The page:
Phillips Petroleum Co. will put its future in the hands of its shareholders today, asking them to vote for a complicated, controversial recapitalization of the company -- defeat of which could lead to a takeover of Phillips by financier Carl C. Icahn.
Phillips has said it is confident of winning the recapitalization vote, to be held at a shareholders meeting at its corporate headquarters in Bartlesville, Okla. But some analysts say it may be close. Some large Phillips shareholders, including Batterymarch Financial Management and the New York City Pension Fund, have said they will vote against the company's plan.
The Los Angeles Times reported last night that Minneapolis financier Irwin L. Jacobs said he would join Icahn in voting his reported 4.6 million shares, an estimated 3 percent stake in the company, against the proposal.
The plan needs every vote it can get, because an abstention from balloting is equivalent to a vote against it. Phillips officials have been aggressively soliciting votes for the proposal through newspaper ads and phone calls to stockholders.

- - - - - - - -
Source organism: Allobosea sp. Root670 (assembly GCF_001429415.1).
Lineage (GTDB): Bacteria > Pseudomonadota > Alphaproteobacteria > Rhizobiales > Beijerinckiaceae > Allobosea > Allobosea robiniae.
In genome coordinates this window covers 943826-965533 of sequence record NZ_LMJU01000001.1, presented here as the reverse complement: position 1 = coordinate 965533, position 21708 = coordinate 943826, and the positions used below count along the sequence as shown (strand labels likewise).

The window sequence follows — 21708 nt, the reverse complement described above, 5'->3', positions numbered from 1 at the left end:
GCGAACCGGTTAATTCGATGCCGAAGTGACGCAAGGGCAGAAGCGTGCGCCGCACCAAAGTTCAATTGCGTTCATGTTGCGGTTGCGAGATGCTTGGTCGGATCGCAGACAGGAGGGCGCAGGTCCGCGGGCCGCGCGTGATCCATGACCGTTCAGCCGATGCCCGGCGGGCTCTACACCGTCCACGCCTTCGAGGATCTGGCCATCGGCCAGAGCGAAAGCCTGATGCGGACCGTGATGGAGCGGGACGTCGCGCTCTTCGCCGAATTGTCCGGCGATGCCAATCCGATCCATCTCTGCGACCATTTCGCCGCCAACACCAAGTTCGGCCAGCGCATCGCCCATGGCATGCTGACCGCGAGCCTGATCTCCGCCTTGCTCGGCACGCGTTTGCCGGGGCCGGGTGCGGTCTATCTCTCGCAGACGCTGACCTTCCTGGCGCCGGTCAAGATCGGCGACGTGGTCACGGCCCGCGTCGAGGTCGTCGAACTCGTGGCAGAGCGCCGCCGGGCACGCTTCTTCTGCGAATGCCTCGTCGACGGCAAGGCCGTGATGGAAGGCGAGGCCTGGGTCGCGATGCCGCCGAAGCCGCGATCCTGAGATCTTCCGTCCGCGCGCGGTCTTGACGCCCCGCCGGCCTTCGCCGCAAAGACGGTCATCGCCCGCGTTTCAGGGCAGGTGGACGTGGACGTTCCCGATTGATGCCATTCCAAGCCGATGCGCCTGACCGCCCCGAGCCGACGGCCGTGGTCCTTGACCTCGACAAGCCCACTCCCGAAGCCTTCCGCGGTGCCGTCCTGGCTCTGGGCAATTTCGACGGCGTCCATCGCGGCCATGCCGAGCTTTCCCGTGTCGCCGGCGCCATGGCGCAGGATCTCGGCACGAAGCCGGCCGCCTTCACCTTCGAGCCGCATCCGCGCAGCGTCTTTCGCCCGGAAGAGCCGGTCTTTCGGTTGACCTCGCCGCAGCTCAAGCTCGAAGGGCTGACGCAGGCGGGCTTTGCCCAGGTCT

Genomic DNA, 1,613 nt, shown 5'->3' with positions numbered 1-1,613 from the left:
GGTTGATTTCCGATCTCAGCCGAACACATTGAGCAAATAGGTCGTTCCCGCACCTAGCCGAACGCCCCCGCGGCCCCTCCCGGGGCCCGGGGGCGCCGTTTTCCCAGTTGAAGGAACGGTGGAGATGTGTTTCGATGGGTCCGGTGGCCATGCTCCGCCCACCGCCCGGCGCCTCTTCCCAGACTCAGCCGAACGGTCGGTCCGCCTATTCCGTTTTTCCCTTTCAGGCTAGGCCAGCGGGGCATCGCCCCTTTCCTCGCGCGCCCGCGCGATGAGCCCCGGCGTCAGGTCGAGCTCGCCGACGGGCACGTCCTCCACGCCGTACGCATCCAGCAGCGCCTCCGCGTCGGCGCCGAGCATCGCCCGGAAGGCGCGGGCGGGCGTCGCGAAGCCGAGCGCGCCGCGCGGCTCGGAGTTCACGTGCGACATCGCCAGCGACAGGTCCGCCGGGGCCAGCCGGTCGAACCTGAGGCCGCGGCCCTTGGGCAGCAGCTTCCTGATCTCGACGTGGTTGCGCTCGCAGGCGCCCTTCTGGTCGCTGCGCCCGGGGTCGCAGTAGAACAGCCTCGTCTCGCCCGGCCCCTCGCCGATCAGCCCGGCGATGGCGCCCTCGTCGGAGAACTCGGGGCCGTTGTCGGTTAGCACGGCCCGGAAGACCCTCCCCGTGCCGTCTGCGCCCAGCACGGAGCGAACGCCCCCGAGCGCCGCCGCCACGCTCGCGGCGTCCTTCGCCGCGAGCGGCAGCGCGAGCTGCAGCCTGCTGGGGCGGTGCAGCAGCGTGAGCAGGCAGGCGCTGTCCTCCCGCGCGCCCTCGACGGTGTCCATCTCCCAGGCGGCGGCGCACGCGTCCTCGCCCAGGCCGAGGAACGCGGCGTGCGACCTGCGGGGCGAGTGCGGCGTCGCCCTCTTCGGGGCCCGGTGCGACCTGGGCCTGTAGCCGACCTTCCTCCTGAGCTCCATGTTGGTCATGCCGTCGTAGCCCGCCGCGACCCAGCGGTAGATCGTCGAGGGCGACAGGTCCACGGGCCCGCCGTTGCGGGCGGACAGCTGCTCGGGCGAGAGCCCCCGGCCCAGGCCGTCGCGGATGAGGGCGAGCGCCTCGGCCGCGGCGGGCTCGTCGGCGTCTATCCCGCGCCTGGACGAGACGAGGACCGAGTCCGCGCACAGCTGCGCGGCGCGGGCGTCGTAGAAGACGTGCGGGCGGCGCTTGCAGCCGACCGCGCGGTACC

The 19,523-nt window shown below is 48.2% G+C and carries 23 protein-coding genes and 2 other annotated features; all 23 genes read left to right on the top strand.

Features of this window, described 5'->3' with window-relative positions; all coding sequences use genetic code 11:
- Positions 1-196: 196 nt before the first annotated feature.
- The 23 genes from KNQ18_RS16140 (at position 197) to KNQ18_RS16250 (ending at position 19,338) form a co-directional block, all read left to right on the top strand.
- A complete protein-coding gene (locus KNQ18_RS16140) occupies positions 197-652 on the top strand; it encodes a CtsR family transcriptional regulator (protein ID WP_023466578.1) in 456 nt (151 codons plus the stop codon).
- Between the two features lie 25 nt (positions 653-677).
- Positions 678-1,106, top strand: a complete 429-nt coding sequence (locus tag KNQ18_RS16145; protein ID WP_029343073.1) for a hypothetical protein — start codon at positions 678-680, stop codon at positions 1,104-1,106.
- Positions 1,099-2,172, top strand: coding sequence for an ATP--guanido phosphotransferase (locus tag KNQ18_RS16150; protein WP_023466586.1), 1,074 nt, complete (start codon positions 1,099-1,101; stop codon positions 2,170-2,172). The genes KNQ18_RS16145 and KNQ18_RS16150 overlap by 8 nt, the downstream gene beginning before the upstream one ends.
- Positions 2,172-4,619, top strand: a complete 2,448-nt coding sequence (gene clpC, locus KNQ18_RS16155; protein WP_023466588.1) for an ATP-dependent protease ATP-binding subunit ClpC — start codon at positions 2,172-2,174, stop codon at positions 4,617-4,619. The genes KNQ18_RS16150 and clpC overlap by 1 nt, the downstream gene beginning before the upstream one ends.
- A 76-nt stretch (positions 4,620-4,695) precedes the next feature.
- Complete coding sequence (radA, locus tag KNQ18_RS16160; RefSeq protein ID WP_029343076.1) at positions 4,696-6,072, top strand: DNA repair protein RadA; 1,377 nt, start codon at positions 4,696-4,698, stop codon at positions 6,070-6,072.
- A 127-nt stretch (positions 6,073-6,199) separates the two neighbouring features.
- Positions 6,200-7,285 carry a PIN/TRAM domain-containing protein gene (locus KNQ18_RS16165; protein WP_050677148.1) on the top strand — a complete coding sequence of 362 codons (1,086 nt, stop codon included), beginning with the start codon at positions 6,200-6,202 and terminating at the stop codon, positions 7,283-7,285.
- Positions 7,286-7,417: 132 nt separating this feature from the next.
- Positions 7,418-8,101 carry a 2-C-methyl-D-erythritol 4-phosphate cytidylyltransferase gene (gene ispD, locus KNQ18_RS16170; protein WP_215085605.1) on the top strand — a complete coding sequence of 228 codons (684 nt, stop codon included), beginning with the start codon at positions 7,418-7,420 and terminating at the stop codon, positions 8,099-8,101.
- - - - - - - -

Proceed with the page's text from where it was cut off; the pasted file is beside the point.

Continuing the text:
Under the recapitalization, Phillips will go heavily into debt to buy back nearly 40 percent of its outstanding shares, and purchase more in the future. It also will sell shares to an employe stock ownership plan, and sell nearly $2 billion worth of assets. Phillips officials claim the plan will keep the company's stock at about $53 a share, but Wall Street analysts put the value at more like $50 a share. Icahn has charged it will be even less.
Icahn, who owns just less than 5 percent of the company, has said he will offer $60 a share for a half interest in Phillips, and $50 a share for the rest in a deal worth a total of $8.5 billion. But he has conditioned that offer on shareholder rejection of the recapitalization. It is not clear what Icahn would do if the recapitalization is approved, but he is also attempting to call a shareholders meeting for a later date for a proxy contest in which he seeks to replace the Phillips board with directors of his own choosing and take over the company in that fashion.
Phillips has questioned Icahn's ability to raise enough money to buy the company, but Icahn says he already has raised $1.5 billion and is confident he can get more.
One block of votes Phillips is sure of at the meeting is the 5.8 percent stake held by a group headed by Mesa Petroleum Co. Chairman T. Boone Pickens Jr. Pickens agreed to vote for the recapitalization as part of a truce that ended his attempt to take over Phillips last December, even though he has since criticized some actions taken by Phillips to ward off Icahn.